Elmo’s World – like I said earlier, Elmo is just not in my scope of reality, and I didn’t particularly ever need him to be. I really got my hate on for the little red weirdo when I worked at a toy store during the Tickle Me Elmo craze. I don’t know, inviting someone to tickle you just seems dirty, man. And what’s with the stupid fish? It’s not like she contributes anything.

The Ugly:
Big Comfy Couch – this is the one that I truly can’t stand. I’m not sure if it’s the totally low-budge, chaotic sets, the fucking clown noses, or the supporting cast. I hate it all. I can dig strange, but Lunette’s world just seems like a bad acid trip to me. And that couch looks fucking disgusting, like Major Bedhead would bag a prostitute or Lindsay Lohan on it. Probably has.

Wonderpets – again, freaks me out. The style of animation; the weird is-it-real, is-it-not-real meld of stills and live action; the speech impediment – was this their way of trying to be inclusive? Because I find a fake speech impediment just kind of creepy. And annoying. And the fact that every song has the same tune? Cheap.

So there you have it. It’s enough to make me want to ditch cable (we keep threatening.) Hopefully no one ever critiques the shows that I watch.


Think Globally, Eat Locally – A Book Review in Three Parts

Part 1: The Prose

Think Globally, Eat Locally. That’s the prevailing edict to be extracted from Alisa Smith and James MacKinnon’s engaging account of their year of local eating, and the subsequent ‘locavore’ movement it has inspired.

Adapted from the pair’s blog , The 100-Mile Diet (published, ironically as Plenty in the U.S. despite the use of Imperial measures) is the telling of a Vancouver couple’s quest to reconnect with the food that they eat, the land that they inhabit, and the frightening impact that food production and distribution has on our planet. It is a stark reminder of how far removed we are from the food that we consume, and just what destruction occurs in the chasm between field and table. Am I scaring you? ...[more]


Thank You

…because Father’s Day began for you at the crack of dawn, cleaning up a little girl’s barf.

…because you spent the next 5 hours alternating between cradling that little girl in your arms and cleaning up more and more and more barf.

…because you insisted that it was ok for me, pregnant, to go have a nap.

…because once that little girl was feeling better, you set up a shade zone in the backyard so that you could play outside together.

…because you’re sitting on the couch watching muppets from space instead of spaceballs so that a little girl can chill out and rest next to you.

…because you didn’t complain at all about having a peanut butter and jam sandwich instead of a big barbeque for dinner.

…because this is not special behaviour for you – this is you.

…because I can’t wait until I see you with both of my children.

the reason for the season



There's a What? Where?

Since the nausea stopped at week 13 (thank you, oh hormone-stabilizing goddesses), I kind of have to remind myself that I am pregnant. Well, no, it’s not that I have to remind myself that I am pregnant – the clothes not fitting/busting out boobs/extreme emotions/gluttonous need for ben & jerry’s help to keep the pregnancy real – but I have to remind myself that there’s actually a person in there. That this pregnancy is not just a 10-month state of being, it’s about growing a person.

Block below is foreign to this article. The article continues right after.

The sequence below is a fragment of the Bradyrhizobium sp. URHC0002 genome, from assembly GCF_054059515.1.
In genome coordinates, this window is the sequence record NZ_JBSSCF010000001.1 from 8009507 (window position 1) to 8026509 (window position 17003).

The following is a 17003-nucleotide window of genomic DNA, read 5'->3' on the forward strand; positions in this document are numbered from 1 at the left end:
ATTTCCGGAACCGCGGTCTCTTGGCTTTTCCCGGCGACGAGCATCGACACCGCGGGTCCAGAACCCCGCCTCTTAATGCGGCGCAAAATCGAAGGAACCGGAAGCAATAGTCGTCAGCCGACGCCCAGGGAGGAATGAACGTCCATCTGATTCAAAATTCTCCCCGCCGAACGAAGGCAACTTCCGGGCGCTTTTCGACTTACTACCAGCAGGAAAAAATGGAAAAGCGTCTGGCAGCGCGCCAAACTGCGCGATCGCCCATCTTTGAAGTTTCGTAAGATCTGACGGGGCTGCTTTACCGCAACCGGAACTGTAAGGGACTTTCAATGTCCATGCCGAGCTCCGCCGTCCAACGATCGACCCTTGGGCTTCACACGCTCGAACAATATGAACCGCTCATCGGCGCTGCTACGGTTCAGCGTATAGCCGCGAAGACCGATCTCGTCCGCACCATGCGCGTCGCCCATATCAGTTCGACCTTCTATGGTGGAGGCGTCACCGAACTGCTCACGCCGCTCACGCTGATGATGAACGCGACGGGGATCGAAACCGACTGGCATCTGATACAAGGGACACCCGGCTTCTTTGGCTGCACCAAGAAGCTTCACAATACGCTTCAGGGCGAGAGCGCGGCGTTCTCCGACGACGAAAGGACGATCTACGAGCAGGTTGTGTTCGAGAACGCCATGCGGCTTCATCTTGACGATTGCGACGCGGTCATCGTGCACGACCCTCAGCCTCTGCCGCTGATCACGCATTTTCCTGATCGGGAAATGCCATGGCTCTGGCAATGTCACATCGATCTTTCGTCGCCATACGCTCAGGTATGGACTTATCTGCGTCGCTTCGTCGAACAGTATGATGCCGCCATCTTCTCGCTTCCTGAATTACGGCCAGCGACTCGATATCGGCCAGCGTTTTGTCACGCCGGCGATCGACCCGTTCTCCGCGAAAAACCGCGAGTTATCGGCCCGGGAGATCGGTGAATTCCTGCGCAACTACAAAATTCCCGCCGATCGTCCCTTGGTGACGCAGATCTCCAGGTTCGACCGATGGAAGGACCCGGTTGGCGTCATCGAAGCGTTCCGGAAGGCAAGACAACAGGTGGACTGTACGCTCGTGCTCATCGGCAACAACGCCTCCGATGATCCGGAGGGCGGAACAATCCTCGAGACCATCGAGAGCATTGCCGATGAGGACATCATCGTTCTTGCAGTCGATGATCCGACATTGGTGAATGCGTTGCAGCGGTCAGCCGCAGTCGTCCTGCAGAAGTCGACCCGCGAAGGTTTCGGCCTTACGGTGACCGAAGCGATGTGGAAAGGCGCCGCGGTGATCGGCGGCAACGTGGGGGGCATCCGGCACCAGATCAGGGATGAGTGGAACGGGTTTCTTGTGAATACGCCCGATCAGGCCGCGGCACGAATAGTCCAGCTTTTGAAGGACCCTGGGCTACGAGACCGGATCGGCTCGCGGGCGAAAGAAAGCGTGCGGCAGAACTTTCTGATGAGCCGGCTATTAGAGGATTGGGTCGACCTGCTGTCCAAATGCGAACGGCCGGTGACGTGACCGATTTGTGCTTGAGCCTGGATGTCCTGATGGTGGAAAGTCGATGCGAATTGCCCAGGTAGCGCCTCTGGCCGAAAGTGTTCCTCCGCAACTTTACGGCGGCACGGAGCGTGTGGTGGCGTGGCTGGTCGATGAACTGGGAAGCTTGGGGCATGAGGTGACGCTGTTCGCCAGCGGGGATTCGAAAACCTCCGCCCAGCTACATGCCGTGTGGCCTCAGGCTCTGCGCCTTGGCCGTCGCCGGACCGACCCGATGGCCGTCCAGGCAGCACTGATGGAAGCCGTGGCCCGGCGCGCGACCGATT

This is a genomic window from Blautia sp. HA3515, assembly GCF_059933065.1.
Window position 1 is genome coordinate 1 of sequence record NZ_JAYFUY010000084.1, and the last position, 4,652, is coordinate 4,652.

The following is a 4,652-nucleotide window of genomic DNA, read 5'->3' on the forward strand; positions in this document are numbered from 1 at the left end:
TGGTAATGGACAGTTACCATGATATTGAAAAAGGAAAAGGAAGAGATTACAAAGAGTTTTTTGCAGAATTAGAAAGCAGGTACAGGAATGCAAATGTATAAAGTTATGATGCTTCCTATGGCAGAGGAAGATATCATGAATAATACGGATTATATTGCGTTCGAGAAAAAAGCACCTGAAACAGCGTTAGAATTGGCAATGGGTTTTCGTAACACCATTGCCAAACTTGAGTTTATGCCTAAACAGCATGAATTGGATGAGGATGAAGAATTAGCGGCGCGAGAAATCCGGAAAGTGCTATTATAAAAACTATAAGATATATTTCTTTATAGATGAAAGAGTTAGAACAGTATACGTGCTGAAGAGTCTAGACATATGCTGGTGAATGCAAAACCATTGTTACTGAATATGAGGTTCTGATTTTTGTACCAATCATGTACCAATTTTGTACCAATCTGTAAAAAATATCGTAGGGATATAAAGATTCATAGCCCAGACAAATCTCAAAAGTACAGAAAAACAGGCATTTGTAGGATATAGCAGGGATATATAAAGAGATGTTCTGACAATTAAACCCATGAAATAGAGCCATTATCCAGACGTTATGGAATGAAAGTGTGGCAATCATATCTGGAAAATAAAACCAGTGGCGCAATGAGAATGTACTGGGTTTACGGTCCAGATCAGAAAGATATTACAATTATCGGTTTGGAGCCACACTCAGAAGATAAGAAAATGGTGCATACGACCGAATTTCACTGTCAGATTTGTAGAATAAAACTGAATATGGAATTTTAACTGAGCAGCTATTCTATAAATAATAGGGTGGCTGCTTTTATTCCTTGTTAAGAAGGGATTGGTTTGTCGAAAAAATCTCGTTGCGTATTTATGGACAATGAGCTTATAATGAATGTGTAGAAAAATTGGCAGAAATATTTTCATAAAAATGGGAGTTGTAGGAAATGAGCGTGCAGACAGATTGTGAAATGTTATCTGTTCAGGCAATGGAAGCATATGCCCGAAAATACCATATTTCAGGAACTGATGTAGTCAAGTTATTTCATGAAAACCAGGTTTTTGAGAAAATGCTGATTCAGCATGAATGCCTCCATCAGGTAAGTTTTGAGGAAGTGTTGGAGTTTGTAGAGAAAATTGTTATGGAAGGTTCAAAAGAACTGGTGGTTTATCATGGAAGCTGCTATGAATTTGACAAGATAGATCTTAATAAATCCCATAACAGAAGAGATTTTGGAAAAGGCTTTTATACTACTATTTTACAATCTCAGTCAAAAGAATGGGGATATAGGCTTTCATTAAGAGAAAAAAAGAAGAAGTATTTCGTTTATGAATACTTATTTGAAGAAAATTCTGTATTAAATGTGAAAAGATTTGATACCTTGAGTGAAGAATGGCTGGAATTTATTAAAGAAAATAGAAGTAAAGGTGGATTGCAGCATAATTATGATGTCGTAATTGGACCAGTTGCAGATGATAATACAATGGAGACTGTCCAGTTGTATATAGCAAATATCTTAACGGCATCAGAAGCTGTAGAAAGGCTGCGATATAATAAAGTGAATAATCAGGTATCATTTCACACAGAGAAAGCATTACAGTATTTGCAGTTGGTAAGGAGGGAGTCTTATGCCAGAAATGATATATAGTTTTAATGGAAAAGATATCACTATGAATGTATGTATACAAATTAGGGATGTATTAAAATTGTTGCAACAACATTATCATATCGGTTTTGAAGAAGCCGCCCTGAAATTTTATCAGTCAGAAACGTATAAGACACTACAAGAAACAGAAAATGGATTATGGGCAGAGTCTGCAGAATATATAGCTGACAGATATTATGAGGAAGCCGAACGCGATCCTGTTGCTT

Chris remarked last night that he felt like he hadn’t spent much time with this baby. Dude, I told him, I shlep this baby around with me all day and I feel like I haven’t spent much time with it. There have been no daydreamy, quiet moments bathed in soft light where I sit, contemplating the being in my belly. There have been no teary, sentimental serenades. There has been no wide-eyed, wondering discovery of fluttery movements that I finally clue into as my babe trying to tell me to shut the hell up, with teeny tiny fists flying.

In a way, it’s been better than all that.

My first trimester was spent in a hyper-vigilant state that wobbled between fear of losing the baby and fear that I wouldn’t make it to the toilet in time and I'd barf on my desk. The past month and a half have brought back a sense of security – in my ability to be a safe incubator, and in the baby’s ability to grow strong.
It’s true – I don’t spend much time contemplating this little being, and the journey we are on. I have a toddler to take care of. When I was pregnant with Bee, she was the recipient of 100% of my maternal focus. She still is. But I’m pretty sure I’m made up of more than 100%.

This baby is getting everything it needs from me right now, and we have our moments.
Being a mother to Soon to Bee means taking care of myself, nurturing my body so that it can nurture my baby; trying to keep the frustration and moments of rage at bay so the baby doesn’t have to deal with my negativity; trying to get Chris to play with my hair as often as possible so that the baby gets lots of relaxing serotonin. We’re ok without the romantic, backlit daydreams that I simply don’t have the luxury of time to bask in. This baby is getting an experienced mother, a more self-assured mother. A mother that knows it’s ok to make decisions and mistakes and choices that other people roll their eyes at and to eat ice cream straight out of the container.

And I know what those little flutters are now, a whole heck of a lot earlier than I did with Bee. And those flutters come just often enough to remind me what all the ice cream eating is for. We have an understanding, this baby and me. We are getting what we need from each other right now. We have our moments, even if the soft lighting just makes me fall asleep.


Speaking of Hippie Commies…